When the Bingol family moved to Istanbul from Turkey’s eastern Erzurum province, they were hoping their children would have opportunities they lacked in their hometown and have a better life through education.
But their son was abducted shortly after starting high school, leaving the family devastated.
Tuncay was 14 years old when he was forcibly recruited into the PKK terror group’s ranks in 2014. The past seven years have brought nothing but sadness and sorrow for the family, whose dreams were “shattered.”
“We have been through a lot of problems ... our psychology has turned upside down. We cannot eat, stay at home,” said Fatma Bingol, Tuncay’s mother.
“There are memories wherever I go inside the house. I hung his photos in all four rooms of my house. I see him wherever I go.”
The 44-year-old said water and food have never tasted the same since the disappearance of her boy.
“I want my son back. I came here for his sake,” she said. “Uttering my son's name leaves me with a lump in my throat. I have missed him so much for the past seven years.”
Condemning the PKK and its supporters for not refraining from recruiting underage children, she said Tuncay did not have any political affiliations and it did not make the slightest sense that he would join the group, especially given the fact that he was enthusiastic about starting high school and would not even watch the news and just play games with his siblings.
“Why are they (PKK and affiliates) persecuting us like this? Why are they torturing us? What have these mothers done to them?” she said. “Are we not human beings? Are we not mothers?”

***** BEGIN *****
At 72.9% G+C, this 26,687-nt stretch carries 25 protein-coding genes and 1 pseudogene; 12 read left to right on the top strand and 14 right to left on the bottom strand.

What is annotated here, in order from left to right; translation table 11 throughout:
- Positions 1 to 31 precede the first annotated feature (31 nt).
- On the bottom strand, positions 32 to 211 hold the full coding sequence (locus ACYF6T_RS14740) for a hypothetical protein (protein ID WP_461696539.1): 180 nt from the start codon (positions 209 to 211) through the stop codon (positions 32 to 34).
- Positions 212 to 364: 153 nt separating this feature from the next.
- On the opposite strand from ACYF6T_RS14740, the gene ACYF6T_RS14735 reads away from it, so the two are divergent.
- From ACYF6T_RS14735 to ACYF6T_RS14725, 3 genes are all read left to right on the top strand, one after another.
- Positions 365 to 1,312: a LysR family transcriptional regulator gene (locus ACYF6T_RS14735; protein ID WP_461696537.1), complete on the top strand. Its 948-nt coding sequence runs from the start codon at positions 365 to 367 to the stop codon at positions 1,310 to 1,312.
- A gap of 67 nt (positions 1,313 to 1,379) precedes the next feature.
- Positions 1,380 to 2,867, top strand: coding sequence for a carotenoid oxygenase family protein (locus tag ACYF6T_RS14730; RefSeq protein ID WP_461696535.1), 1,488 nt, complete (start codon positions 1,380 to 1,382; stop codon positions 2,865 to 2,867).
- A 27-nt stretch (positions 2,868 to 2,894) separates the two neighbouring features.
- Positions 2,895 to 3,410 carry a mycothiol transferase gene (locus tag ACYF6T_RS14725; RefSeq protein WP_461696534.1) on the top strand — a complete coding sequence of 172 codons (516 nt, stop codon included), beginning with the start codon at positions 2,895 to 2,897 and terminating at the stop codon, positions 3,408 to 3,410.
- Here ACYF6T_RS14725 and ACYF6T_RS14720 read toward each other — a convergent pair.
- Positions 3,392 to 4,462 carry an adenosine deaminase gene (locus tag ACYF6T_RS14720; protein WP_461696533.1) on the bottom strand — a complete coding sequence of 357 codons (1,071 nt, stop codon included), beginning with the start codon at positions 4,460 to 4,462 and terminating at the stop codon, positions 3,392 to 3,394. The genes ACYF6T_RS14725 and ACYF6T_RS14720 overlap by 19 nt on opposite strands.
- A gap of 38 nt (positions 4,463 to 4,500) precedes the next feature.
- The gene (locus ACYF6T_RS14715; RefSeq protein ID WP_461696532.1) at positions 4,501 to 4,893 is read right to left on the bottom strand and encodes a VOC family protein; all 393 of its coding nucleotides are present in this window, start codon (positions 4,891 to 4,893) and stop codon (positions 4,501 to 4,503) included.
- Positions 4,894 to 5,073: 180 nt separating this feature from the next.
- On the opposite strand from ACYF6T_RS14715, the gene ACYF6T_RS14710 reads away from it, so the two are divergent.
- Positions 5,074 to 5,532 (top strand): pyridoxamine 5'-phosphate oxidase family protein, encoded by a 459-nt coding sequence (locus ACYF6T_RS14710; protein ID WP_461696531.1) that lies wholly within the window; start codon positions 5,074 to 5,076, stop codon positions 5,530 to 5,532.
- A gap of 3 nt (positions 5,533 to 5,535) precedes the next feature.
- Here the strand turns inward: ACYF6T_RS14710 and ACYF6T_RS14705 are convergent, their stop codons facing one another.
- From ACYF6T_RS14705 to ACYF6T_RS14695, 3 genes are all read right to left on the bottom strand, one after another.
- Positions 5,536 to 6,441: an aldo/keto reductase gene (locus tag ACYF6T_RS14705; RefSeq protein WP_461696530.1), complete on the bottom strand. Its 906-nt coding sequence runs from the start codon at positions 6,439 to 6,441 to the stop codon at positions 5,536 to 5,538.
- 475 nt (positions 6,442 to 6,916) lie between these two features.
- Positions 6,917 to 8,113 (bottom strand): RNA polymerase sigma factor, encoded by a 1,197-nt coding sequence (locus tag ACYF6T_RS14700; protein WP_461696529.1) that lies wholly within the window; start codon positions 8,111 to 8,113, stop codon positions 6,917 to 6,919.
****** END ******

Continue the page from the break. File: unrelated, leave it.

Tuncay’s father, Sevket, believes his son might have been drugged before he was abducted because he was a shy, introverted child who would get advice from his family before making decisions, and it was not logical for a boy like that to suddenly disappear.
“We used to be such a happy family but everything collapsed after (the disappearance of) this child. Our psychology has turned upside down. His mother is sick,” he said.
“She goes to the hospital once in two days. Why? Because of their doing.
“Our joy and happiness are gone. We have nothing left. (Time) passes by crying all the time, longing for our child," he added.
“They deprived the 14-year-old child of his pen. They took him to the mountains, gave him a Kalashnikov taller than him,” he said.
The father noted that he received threats from the terror group and members of the Peoples' Democratic Party (HDP), which Ankara accuses of having links with the PKK terror group. But he said he remains undaunted as he is ready to do anything to see his child again.
With hopes of reuniting with their son, the Bingol family joined the protest in southeastern Diyarbakir province where mothers, whose children were abducted by the PKK, launched a sit-in protest on Sept. 3, 2019, outside the office of the HDP.
Dozens of families continue their protest and are encouraged by the fact 32 children of the protesters have surrendered to security forces.
Offenders linked to terror groups who surrender are eligible for possible sentence reductions under a repentance law in Turkey.
In its more than 35-year of terror campaign against Turkey, the PKK -- listed as a terrorist organization by Turkey, the US, and the EU -- has been responsible for the deaths of at least 40,000 people, including women, children and infants. The YPG is its Syrian offshoot.Anadolu Agency website contains only a portion of the news stories offered to subscribers in the AA News Broadcasting System (HAS), and in summarized form. Please contact us for subscription options.